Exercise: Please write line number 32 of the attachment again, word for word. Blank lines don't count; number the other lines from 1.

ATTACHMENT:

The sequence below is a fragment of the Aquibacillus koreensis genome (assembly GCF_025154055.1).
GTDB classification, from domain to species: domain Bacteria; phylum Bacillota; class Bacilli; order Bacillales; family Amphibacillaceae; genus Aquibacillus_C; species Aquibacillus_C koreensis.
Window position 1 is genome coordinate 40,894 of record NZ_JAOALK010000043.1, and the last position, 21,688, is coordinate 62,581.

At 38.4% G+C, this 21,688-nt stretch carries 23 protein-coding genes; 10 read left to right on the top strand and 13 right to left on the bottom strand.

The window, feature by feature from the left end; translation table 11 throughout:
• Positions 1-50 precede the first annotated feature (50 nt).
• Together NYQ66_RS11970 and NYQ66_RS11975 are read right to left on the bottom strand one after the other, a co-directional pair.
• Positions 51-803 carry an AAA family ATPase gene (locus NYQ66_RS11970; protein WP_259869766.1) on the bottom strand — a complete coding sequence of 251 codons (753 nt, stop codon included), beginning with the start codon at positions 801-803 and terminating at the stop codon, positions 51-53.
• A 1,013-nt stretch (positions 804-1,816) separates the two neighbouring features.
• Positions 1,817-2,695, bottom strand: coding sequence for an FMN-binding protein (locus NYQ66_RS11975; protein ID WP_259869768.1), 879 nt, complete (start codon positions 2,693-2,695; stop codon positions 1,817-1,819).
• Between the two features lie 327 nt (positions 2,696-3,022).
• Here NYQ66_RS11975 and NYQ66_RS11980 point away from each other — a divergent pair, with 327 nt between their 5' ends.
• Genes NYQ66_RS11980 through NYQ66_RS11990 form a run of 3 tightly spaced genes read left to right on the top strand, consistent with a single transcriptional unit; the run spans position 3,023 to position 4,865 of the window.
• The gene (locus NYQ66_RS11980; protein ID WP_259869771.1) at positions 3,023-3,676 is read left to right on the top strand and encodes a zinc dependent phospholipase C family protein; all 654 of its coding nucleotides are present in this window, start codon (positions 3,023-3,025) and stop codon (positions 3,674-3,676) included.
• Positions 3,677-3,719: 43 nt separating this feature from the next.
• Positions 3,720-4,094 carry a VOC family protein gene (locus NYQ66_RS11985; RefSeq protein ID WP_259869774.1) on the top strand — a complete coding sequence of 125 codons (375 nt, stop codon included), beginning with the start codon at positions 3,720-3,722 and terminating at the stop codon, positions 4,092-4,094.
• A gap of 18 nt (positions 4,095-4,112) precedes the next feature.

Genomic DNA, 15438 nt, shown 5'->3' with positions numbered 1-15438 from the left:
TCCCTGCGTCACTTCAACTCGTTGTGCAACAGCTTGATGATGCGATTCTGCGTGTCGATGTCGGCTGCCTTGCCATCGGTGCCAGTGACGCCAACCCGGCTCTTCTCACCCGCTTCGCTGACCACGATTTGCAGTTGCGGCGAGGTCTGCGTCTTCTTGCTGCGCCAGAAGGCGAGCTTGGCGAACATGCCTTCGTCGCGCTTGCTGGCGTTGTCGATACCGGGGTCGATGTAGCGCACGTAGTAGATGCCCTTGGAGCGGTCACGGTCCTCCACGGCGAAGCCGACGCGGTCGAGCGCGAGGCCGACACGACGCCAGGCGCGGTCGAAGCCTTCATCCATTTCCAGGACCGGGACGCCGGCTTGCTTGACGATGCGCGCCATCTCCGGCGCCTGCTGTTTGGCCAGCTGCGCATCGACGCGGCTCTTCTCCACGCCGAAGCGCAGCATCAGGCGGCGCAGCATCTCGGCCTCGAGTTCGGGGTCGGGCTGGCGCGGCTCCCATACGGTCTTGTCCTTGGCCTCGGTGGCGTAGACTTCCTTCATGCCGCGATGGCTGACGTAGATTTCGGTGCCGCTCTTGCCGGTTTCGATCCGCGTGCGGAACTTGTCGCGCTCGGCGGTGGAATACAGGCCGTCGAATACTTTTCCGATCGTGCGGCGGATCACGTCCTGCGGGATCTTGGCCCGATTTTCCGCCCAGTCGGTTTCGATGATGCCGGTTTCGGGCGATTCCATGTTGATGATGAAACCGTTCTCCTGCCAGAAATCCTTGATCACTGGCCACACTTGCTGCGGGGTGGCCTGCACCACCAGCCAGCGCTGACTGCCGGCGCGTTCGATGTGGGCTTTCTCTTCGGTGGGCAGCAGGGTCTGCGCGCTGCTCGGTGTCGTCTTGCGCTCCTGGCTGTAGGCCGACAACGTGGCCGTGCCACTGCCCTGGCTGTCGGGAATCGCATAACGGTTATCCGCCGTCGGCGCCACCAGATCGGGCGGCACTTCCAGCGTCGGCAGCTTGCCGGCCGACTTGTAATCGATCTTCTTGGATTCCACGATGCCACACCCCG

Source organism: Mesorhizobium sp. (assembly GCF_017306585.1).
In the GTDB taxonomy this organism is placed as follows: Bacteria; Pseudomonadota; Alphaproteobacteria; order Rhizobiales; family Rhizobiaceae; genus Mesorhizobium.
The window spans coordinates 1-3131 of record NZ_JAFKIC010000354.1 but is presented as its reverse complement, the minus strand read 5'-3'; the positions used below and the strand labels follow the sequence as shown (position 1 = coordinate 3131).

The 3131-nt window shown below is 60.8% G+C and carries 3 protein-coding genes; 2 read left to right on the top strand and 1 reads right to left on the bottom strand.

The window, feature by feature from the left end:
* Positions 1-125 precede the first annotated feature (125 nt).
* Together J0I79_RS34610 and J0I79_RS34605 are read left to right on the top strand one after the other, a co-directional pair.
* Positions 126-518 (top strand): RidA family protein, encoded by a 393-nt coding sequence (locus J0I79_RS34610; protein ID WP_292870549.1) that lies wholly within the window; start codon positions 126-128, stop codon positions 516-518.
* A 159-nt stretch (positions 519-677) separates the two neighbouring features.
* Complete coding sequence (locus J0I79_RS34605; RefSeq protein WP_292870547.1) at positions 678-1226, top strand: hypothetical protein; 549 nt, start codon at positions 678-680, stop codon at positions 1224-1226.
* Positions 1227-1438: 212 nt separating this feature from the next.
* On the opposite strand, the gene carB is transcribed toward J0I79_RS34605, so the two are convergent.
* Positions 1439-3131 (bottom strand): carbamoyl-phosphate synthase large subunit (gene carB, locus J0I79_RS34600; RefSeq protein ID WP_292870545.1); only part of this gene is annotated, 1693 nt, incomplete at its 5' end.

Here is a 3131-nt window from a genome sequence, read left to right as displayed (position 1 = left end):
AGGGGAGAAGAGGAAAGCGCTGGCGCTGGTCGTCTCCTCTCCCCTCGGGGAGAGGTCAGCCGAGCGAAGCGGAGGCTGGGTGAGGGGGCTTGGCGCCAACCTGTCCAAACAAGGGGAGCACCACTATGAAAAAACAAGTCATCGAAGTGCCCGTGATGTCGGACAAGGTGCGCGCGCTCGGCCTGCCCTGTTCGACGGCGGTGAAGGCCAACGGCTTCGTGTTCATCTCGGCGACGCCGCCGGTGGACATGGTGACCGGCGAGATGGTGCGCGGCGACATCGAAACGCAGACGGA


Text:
* Positions 1439-3131 (bottom strand): carbamoyl-phosphate synthase large subunit (gene carB, locus J0I79_RS34600; RefSeq protein ID WP_292870545.1); only part of this gene is annotated, 1693 nt, incomplete at its 5' end.